Creating Social Justice
The Friedrich Ebert Foundation in Israel cooperates on a long-term basis with its partner organizations. One focus is the support of the peace process.
Founded in 1925, the Friedrich Ebert Foundation, affiliated with the Social Democratic Party of Germany (SPD), is the German political foundation richest in tradition. The Foundation’s name comes from the first President of the Reich of the Weimar Republic: it owes its establishment and range of tasks to his political legacy. The Foundation was banned by the Nazis in 1933 and re-established in 1947.
In 1973 Ebert’s party comrade Willy Brandt was the first West German Chancellor to officially visit Israel. A black-and-white photograph on the Foundation’s website recalls the event: it shows Brandt next to Prime Minister Golda Meir under an Israeli flag. Five years later the Israel office of the Friedrich Ebert Foundation was opened; today it has its headquarters in Herzlia, north of Tel Aviv. The Foundation’s aim is to promote the dialogue, impaired and influenced by history, between Germany and Israel, and the fostering of the exchange between the societies at various levels. In this, social justice and social-democratic values are given priority.
The office cooperates with a wide range of partners, including non-governmental organizations and civil society actors, women’s organizations, immigrant associations and alliances of the Arab minority. In addition, the Foundation works together with political parties, trade unions, state and private research institutes, ministries and MPs. In April 2017, it presented its latest study on Israeli youth, part of a research series that it has been conducting regularly since 1998.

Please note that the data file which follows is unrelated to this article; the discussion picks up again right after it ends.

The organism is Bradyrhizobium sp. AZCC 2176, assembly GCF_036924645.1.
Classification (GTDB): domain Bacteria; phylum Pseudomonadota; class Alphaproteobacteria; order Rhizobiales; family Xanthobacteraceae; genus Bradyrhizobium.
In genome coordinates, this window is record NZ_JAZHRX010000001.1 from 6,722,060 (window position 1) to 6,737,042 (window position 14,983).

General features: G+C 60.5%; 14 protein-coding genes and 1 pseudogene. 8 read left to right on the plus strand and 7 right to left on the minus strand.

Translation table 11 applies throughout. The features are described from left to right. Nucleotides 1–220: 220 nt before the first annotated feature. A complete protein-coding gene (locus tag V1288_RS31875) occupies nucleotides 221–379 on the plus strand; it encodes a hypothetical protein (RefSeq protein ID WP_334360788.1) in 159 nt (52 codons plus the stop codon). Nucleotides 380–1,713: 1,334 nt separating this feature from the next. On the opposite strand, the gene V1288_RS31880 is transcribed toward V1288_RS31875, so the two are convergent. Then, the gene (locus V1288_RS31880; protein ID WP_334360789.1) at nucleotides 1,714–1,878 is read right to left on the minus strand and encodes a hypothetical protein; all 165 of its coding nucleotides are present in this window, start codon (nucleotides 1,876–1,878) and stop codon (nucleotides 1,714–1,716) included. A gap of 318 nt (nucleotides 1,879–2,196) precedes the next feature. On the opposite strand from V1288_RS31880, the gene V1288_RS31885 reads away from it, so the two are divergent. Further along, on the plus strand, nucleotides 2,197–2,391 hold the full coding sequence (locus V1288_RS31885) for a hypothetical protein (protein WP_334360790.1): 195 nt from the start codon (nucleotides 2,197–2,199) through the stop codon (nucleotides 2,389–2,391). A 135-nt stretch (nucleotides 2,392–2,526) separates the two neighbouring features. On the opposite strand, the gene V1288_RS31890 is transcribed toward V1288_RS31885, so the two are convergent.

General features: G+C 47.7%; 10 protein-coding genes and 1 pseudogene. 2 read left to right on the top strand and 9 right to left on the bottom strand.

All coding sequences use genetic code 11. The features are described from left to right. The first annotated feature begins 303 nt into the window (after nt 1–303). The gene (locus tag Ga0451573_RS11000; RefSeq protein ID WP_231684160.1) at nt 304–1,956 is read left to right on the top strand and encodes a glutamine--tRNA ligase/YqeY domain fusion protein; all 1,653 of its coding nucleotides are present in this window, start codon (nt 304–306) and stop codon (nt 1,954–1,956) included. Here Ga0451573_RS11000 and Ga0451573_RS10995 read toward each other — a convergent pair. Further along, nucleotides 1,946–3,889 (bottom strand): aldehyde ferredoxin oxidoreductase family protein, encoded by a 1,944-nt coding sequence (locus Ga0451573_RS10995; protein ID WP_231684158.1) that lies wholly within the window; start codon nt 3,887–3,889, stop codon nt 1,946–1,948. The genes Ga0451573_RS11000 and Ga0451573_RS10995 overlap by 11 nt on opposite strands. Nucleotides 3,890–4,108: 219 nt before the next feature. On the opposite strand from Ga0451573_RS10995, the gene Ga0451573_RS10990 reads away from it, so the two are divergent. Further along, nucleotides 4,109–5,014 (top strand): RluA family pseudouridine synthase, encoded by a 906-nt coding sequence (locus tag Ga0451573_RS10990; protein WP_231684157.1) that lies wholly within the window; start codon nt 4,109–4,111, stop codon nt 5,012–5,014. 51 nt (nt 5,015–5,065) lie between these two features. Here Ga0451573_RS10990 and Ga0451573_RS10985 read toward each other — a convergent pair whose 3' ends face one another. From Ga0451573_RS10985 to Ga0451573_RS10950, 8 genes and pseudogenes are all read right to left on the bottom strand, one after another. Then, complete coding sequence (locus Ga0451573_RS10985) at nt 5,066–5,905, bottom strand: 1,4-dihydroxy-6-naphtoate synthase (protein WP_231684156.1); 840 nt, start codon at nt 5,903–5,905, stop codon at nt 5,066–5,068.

4 questions for Office Supervisor Werner Puschra
What are the key themes of the Foundation’s work in 2017?
This year we are focussing on four chief areas: 1) supporting the peace process; 2) strengthening the pluralistic and democratic character of Israel; 3) creating social justice and a good society; and 4) fostering the special relationship between Germany and Israel.
How does your work differ from that of the other institutions?
What is special about our work is that we see ourselves as a partner who works together with Israeli organizations on a common progressive and social-democratic basis of values and addresses issues of joint interest. We’re not an organization that only provides funding for projects. Our partnerships are also always very oriented to the long-term.
Who would you like to reach with your work? And how well have you succeeded in this?
We want our work to reach the various groups in Israeli society and politics. A special focus is on training young Israelis, Arabs and Jews, so as to introduce them to politics. Another focus is on the promotion of gender equality in all our activities. We have now built up a broad network of various target groups, on the basis of which we can work very target-oriented.
What do you see as the greatest challenge for German-Israeli relations?
I see the biggest challenge for German-Israeli relations in educating young people on both sides about the experience and history of the Shoah, and learning from this the social lessons for coming to grips with anti-Semitism, right-wing extremism and racism.